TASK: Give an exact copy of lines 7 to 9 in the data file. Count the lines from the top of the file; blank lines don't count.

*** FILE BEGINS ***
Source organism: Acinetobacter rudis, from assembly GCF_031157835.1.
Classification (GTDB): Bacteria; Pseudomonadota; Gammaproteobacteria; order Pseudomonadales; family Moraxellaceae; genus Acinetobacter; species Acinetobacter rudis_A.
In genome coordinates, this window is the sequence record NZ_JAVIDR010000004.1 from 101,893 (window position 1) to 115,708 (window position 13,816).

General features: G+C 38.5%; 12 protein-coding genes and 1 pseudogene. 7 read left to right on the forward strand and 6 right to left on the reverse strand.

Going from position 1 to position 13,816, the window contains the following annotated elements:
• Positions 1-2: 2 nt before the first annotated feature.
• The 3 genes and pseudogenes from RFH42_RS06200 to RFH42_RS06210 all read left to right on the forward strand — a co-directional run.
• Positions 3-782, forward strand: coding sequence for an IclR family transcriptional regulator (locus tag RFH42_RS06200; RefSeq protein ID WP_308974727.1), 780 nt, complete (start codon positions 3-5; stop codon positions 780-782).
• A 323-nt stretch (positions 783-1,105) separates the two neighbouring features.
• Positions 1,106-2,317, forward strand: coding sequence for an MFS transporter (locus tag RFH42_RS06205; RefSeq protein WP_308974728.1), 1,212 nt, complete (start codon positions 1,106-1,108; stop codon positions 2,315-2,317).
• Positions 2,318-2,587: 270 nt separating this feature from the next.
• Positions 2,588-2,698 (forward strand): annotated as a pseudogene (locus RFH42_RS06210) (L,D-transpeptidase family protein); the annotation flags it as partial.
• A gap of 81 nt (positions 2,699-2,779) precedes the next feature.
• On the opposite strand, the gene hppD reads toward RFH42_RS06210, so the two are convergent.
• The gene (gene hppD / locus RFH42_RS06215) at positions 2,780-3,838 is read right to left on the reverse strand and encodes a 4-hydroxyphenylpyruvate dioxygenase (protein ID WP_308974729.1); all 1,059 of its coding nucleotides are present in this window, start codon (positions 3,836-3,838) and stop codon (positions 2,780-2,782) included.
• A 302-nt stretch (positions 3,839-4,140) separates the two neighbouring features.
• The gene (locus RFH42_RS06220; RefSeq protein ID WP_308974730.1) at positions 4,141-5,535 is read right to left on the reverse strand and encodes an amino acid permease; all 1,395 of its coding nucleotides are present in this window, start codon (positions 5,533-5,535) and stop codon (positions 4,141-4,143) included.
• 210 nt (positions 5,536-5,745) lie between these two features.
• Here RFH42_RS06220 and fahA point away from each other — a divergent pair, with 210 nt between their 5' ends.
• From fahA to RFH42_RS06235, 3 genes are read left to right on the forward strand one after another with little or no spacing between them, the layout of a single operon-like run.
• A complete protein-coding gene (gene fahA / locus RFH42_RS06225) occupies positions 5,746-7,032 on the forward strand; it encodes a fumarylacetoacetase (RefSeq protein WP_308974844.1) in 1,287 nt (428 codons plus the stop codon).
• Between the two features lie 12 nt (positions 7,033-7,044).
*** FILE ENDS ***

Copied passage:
• The 3 genes and pseudogenes from RFH42_RS06200 to RFH42_RS06210 all read left to right on the forward strand — a co-directional run.
• Positions 3-782, forward strand: coding sequence for an IclR family transcriptional regulator (locus tag RFH42_RS06200; RefSeq protein ID WP_308974727.1), 780 nt, complete (start codon positions 3-5; stop codon positions 780-782).
• A 323-nt stretch (positions 783-1,105) separates the two neighbouring features.